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Night light link to breast cancer

20th February 2008

Women living in neighborhoods with large amounts of nighttime illumination are more likely to get breast cancer than those who live in darker areas, a study that overlaid satellite images of Earth onto cancer registries showed.

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The finding bolsters the hypothesis that exposure to too much light at night can raise the risk of breast cancer by interfering with the brain's production of a tumor-suppressing hormone.

"By no means are we saying that light at night is the only or the major risk factor for breast cancer," The Washington Post quoted Itai Kloog, of the University of Haifa in Israel, who led the new work, as saying. "But we found a clear and strong correlation that should be taken into consideration."

Scientists have known for years that rats raised in cages where lights are left on for much of the night have higher cancer rates than those allowed to sleep in darkness. Studies of nurses, flight attendants, and others who work at night have found breast cancer rates 60% above normal, even after controlling for other factors.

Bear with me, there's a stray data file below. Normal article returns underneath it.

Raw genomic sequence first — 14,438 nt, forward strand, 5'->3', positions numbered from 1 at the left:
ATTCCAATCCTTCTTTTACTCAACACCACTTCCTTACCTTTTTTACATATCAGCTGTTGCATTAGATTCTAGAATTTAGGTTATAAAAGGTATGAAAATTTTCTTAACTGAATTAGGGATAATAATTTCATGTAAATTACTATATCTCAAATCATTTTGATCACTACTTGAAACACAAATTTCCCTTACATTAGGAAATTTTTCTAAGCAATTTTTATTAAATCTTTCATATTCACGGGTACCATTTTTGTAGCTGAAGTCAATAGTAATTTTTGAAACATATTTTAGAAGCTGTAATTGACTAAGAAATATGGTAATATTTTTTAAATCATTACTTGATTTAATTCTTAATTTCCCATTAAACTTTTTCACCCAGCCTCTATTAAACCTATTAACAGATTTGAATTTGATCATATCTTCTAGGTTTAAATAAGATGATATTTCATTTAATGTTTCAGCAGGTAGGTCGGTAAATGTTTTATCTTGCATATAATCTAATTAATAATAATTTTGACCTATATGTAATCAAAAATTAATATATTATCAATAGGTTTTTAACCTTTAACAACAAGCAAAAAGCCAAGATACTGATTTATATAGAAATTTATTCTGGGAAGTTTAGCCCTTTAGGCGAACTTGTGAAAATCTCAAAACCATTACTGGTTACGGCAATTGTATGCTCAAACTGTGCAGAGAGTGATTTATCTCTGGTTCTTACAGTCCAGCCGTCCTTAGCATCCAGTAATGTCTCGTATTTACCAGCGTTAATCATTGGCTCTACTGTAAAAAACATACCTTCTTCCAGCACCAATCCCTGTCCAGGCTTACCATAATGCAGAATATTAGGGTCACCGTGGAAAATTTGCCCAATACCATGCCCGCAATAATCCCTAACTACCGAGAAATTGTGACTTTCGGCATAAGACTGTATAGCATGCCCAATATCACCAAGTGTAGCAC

The World Health Organisation announced in December its decision to classify shift work as a "probable carcinogen," putting night shifts in the same health-risk category as exposure to such toxic chemicals as trichloroethylene, vinyl chloride, and polychlorinated biphenyls (PCBs).

The mechanism of such a link, if real, remains mysterious, but many scientists suspect that melatonin is key. Secreted by the pineal gland in the brain, the hormone helps prevent tumor formation. The body produces melatonin primarily at night, and levels drop precipitously in the presence of light, especially light in the blue part of the spectrum produced in quantity by computer screens and fluorescent bulbs.

 

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